Sunday Special Newsletter
Sunday Special Newsletter
2021 is the first year of the 21st century

2021 is the first year of the 21st century

How the world is going to look after reopening

The day the NBA’s season was suspended because of COVID-19, my company’s CEO sent an email saying that all employees were to work from home indefinitely. It was a really sudden transition — one moment America felt completely normal. Next thing you know, we were in the biggest global crisis since World War II. 

Back then, people were still deluding themselves into thinking this pandemic thing was going to blow over in a month or two. My boss called me the next day to let me know that belief was bullshit, and that COVID wasn’t going away anytime soon. She also told me that by the time all of this was over, we would be living in a different world. At the time, I had no idea what she was talking about. 

Now it’s been more than a year, and the end of the pandemic is in sight. More than 30% of Americans are fully vaccinated against COVID-19. Soon enough, we’ll be having concerts and festivals again.

It’s easy to picture the world going back to normal, just the way we remembered it before the lockdowns started. Still, the more I think about it, the more I realize that my boss was right. As Peter Thiel said, 2021 might go down in history as the first year of the 21st century. 

We’re not going back to 2019 

Studies show that when human beings try to imagine the future, we’re often biased to imagine it being very similar to the past. So it makes sense that when we imagine what the world will look like after the pandemic’s over, we often imagine it as the way things were in 2019, except with a little bit more work-from-home.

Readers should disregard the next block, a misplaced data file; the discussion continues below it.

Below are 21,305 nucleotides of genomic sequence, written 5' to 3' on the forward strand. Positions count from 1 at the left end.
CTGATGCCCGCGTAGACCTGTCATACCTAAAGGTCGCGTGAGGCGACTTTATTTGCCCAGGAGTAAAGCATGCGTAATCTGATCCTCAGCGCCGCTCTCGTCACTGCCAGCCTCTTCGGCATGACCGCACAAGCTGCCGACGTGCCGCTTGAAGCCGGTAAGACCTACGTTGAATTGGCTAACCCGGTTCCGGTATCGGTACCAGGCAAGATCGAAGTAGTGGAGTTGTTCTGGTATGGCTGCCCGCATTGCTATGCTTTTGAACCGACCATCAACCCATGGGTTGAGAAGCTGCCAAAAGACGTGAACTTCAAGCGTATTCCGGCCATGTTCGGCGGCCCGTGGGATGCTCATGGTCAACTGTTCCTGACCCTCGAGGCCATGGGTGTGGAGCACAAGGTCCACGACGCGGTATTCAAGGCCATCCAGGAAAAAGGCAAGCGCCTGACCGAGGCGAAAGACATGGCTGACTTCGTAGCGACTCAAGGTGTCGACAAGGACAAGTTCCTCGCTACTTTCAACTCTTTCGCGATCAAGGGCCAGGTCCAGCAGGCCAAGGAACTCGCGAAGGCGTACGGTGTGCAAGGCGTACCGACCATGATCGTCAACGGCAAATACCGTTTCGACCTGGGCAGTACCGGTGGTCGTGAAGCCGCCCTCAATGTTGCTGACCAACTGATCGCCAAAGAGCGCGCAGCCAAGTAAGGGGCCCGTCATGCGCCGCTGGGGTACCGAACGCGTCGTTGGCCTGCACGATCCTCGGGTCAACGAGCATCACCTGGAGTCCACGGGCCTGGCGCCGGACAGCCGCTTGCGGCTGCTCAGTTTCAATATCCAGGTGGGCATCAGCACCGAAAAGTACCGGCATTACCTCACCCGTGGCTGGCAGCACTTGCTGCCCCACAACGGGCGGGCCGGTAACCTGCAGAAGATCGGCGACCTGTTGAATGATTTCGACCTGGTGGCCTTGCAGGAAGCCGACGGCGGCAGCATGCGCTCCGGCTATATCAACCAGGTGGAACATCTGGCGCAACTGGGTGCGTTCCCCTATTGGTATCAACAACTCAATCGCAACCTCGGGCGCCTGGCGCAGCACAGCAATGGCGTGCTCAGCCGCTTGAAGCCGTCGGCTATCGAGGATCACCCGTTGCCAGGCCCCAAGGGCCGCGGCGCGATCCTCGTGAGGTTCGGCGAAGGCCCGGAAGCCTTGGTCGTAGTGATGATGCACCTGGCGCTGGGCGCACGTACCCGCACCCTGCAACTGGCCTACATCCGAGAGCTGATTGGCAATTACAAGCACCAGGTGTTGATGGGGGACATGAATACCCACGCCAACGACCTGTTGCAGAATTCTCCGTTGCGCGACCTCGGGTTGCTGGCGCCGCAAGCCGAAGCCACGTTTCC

Of course, work-from-home policies can have a bigger impact on our world than we might realize. But before we go into that, we should talk about why it took so long for remote work to be commonplace. 

Why were we still in the past for the last 20 years? 

Back in the 90s, the Internet was mostly used by normal people only for email. Still, there were true believers that thought that the Internet could one day change the way people worked. At the time, they were mostly mocked. Here’s an article from Newsweek back in 1995. 

As you can see, the writer mentioned how believers in the Internet talked about how “commerce and business will shift… to networks and modems”. However, broadband speeds at the time were so incredibly slow that the idea seemed ridiculous to the writer. 

Broadband speeds got faster and faster every year and the smartphone made the Internet a constant presence in people’s lives. Of course, it didn’t happen right away. The original iPhone was released in 2007 but it dropped calls all the time, usually didn’t have reliable access to the Internet, and the original camera was so bad that it required Instagram filters to be invented just for pictures to be passable. 

Eventually, the technology got better. Over time, smartphones got better chips, better cameras, and better access to the Internet. As a result, the average person started spending significantly more time on the Internet. 

The Internet wasn’t just for nerds anymore — it was something that literally everyone used constantly. That means if employees needed to get on the Internet for work, there was no learning curve they had to go through. At the same time, companies like Zoom and Slack built the tools that were needed to make work from home a viable option.